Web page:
Russia’s Project 667 Delta-class submarines are also approaching obsolescence, as are its Tu-160 and Tu-95 strategic bombers. All these delivery systems and their warheads were designed and built during the Soviet era. It appears that Russia’s new submarines and its submarine-launched, silo-based, and road-mobile missiles will replace equipment that is being phased out without increasing the overall number of weapons.
A UNITED WEST?
One of the biggest problems Europeans face is that they can hardly pursue arms control on their own. In the past, the US was essential to these efforts for two reasons. Firstly, Moscow considered Washington to be its sole important opponent. For the Kremlin, the struggle over the post-cold war order may take place in Europe, but it is a struggle with the US rather than European states.
Eager for concessions from the White House, the Kremlin would only sign an arms-control agreement if the US president also did so. Yet, under Donald Trump, the US is no longer able to use its political authority to unify the West through multiple rounds of disputes and clashes of interest.
Moreover, it is hard to tell where the Trump administration’s interests in arms control lie. Trump refuses to criticise Putin and pushes for a “deal” with Russia – whatever this may entail – while expressing little interest in arms control. Indeed, he wants to expandAmerica’s missile-defence programmes and create a space force. For Europeans, it is unclear how the US president would resolve the inherent contradictions in his policies, and under what circumstances he would trade off one objective for another.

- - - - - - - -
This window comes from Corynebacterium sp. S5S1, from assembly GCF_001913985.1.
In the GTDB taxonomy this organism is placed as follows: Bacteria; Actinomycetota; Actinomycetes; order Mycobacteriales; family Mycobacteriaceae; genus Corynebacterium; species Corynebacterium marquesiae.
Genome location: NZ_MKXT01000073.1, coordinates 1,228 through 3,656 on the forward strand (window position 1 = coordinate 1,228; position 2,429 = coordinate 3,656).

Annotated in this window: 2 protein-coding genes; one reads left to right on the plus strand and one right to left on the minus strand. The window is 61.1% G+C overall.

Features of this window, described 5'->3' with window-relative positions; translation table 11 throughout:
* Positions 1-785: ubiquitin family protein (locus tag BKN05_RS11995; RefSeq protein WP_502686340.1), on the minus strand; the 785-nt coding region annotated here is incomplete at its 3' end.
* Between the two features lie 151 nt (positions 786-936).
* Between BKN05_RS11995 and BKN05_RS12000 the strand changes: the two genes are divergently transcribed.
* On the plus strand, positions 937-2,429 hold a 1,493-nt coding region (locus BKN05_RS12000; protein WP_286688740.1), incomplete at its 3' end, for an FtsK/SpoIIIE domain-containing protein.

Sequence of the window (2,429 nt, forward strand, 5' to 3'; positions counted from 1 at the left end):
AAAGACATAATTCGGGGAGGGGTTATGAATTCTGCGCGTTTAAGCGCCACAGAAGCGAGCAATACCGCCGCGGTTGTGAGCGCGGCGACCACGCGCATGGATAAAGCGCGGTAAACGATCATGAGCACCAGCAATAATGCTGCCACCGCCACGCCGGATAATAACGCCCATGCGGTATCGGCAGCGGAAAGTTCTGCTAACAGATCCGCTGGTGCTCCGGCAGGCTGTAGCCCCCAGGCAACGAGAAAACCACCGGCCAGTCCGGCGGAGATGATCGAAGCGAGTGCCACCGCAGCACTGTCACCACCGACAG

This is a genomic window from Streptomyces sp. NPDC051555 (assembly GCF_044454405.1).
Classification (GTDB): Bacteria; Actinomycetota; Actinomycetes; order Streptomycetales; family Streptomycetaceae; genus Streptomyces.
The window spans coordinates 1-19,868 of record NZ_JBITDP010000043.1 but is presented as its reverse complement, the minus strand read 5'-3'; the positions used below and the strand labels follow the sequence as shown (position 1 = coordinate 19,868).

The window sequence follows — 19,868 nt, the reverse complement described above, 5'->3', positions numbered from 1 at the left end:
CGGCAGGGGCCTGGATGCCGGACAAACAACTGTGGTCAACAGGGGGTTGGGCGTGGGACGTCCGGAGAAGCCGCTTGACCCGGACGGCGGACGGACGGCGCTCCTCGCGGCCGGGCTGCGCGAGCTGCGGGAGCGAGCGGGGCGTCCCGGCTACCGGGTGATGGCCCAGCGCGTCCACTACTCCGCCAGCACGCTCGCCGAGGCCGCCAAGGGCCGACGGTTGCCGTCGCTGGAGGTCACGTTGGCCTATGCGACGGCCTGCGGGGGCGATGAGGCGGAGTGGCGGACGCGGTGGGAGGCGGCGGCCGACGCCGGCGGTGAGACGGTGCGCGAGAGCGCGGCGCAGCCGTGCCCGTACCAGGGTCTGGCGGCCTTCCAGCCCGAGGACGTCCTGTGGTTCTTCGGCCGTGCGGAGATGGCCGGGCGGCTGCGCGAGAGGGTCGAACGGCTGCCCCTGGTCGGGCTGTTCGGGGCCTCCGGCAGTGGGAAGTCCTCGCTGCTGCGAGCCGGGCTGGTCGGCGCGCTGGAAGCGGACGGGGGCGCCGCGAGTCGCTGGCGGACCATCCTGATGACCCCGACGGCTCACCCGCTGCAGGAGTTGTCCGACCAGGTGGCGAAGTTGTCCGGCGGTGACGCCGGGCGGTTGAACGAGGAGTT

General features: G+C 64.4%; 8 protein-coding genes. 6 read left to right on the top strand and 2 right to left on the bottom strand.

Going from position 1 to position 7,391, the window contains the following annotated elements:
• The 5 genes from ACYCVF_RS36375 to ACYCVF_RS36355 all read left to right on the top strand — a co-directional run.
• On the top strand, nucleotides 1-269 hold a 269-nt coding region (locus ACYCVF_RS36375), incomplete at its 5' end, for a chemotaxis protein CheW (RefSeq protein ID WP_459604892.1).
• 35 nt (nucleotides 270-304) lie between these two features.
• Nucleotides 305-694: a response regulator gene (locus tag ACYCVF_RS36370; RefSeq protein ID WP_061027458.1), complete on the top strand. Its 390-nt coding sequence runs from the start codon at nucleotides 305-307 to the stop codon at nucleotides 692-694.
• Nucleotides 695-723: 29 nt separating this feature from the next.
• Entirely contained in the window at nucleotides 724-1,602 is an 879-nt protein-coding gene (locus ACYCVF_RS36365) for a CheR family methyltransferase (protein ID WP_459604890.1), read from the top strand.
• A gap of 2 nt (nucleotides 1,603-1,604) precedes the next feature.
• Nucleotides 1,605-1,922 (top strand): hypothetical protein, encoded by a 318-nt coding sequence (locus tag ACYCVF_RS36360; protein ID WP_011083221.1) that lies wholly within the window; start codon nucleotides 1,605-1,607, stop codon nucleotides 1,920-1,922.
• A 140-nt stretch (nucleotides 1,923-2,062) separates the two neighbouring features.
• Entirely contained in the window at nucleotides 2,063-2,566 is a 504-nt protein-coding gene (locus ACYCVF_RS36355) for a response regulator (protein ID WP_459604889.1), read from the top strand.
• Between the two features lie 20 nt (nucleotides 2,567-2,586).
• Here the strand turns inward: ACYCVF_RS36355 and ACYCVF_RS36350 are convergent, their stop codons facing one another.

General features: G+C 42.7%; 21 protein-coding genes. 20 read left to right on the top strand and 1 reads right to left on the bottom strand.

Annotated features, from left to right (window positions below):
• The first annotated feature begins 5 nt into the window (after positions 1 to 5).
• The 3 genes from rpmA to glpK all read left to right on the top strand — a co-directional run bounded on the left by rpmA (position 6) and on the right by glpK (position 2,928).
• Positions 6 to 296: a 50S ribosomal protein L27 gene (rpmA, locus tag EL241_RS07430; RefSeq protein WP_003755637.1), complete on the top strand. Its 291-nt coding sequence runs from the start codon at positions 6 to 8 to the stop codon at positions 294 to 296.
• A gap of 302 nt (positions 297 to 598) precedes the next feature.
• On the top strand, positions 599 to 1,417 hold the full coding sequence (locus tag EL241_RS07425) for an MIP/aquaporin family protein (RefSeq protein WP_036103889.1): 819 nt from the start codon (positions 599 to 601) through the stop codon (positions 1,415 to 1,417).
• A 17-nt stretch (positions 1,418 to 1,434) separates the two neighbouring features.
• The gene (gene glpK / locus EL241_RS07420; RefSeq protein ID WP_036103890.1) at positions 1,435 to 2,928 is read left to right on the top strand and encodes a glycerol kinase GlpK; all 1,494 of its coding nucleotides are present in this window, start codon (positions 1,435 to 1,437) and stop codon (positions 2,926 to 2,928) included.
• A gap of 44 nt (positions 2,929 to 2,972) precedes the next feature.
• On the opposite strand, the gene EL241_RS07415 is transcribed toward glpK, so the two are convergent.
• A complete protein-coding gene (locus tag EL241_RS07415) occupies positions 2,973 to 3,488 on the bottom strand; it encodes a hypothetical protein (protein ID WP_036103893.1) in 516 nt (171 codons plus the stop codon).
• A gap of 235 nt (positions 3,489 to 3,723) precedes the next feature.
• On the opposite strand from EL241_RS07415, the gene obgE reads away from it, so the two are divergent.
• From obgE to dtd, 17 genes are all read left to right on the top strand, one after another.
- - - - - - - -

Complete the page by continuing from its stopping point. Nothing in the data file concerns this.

Like the political establishment in Washington, most European states approach arms control from the perspective of a legalistic status quo powers. This reflects their desire to maintain the existing order and resist Russian revisionism. But, aside from signalling intent, their current approach will yield little.
As the debate on NATO enlargement and missile defence unfolds, Europe will remain as vulnerable politically as it is militarily. Russia will skilfully use complex technical arms-control issues to delegitimise European defence, create a pretext for aggressive action, and disrupt political processes in Europe.
For the EU, developing an arms-control agenda is as much about the ongoing psychological and information confrontation with Russia as it is about security measures. But Europeans are still divided about how to deal with Russia on arms control.
Some states – including Austria and Italy – perceive Russia’s desire to maintain influence in the post-Soviet sphere as legitimate and, therefore, sympathise with its declared security concerns. Viewing their interests in Russia primarily through an economic lens, these countries would like to resolve security disputes and resume a normal trade relationship with Russia as soon as possible. Thus, they are prone to endorsing purported compromises that would entrench the Russian military advantage.
Most European states, particularly Germany and France, reject Russia’s revisionist goals in eastern Europe but do not view them as a direct threat. Because most European political leaders are preoccupied with other issues, bureaucratic politics dominates arms-control discussions. They do not want to push for new arms-control policies, fearing that this would begin another daunting domestic policy fight.
In contrast, leaders in states on NATO’s eastern flank such as Poland and Romania, along with non-NATO Sweden and Finland, do see Russia as a direct threat. As a result, they want to improve their security before discussing arms control. The UK, traditionally a voice of reason on arms control, may have deterrence and diplomatic capacity, but it is currently so preoccupied with Brexit that it has no energy for a new arms-control initiative.
- The publication is not an editorial. It reflects solely the point of view and argumentation of the author. The publication is presented in the presentation. Start in the previous issue. The original is available at: ecfr.eu